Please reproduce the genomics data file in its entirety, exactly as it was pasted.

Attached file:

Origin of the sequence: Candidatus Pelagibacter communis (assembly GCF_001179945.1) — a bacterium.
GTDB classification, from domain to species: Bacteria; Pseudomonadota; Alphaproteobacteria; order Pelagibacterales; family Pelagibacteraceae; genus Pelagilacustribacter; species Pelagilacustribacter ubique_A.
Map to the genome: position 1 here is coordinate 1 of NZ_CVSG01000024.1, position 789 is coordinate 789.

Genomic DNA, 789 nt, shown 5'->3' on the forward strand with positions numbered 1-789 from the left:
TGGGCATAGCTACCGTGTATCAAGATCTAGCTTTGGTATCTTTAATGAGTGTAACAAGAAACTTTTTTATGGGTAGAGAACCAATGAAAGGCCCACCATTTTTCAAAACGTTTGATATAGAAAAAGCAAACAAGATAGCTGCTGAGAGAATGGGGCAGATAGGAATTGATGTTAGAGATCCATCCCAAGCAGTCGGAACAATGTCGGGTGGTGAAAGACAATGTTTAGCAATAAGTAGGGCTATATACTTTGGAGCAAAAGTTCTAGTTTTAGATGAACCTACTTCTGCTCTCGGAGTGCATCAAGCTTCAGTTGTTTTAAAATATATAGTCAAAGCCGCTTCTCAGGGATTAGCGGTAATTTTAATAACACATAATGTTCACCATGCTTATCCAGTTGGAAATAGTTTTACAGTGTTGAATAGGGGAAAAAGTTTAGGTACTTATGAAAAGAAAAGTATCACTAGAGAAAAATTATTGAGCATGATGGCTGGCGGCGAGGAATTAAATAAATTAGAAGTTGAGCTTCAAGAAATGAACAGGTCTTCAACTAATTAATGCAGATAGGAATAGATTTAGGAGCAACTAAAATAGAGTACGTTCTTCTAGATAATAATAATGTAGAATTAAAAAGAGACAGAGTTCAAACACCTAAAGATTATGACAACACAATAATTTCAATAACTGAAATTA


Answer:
Origin of the sequence: Candidatus Pelagibacter communis (assembly GCF_001179945.1) — a bacterium.
GTDB classification, from domain to species: Bacteria; Pseudomonadota; Alphaproteobacteria; order Pelagibacterales; family Pelagibacteraceae; genus Pelagilacustribacter; species Pelagilacustribacter ubique_A.
Map to the genome: position 1 here is coordinate 1 of NZ_CVSG01000024.1, position 789 is coordinate 789.

Genomic DNA, 789 nt, shown 5'->3' on the forward strand with positions numbered 1-789 from the left:
TGGGCATAGCTACCGTGTATCAAGATCTAGCTTTGGTATCTTTAATGAGTGTAACAAGAAACTTTTTTATGGGTAGAGAACCAATGAAAGGCCCACCATTTTTCAAAACGTTTGATATAGAAAAAGCAAACAAGATAGCTGCTGAGAGAATGGGGCAGATAGGAATTGATGTTAGAGATCCATCCCAAGCAGTCGGAACAATGTCGGGTGGTGAAAGACAATGTTTAGCAATAAGTAGGGCTATATACTTTGGAGCAAAAGTTCTAGTTTTAGATGAACCTACTTCTGCTCTCGGAGTGCATCAAGCTTCAGTTGTTTTAAAATATATAGTCAAAGCCGCTTCTCAGGGATTAGCGGTAATTTTAATAACACATAATGTTCACCATGCTTATCCAGTTGGAAATAGTTTTACAGTGTTGAATAGGGGAAAAAGTTTAGGTACTTATGAAAAGAAAAGTATCACTAGAGAAAAATTATTGAGCATGATGGCTGGCGGCGAGGAATTAAATAAATTAGAAGTTGAGCTTCAAGAAATGAACAGGTCTTCAACTAATTAATGCAGATAGGAATAGATTTAGGAGCAACTAAAATAGAGTACGTTCTTCTAGATAATAATAATGTAGAATTAAAAAGAGACAGAGTTCAAACACCTAAAGATTATGACAACACAATAATTTCAATAACTGAAATTA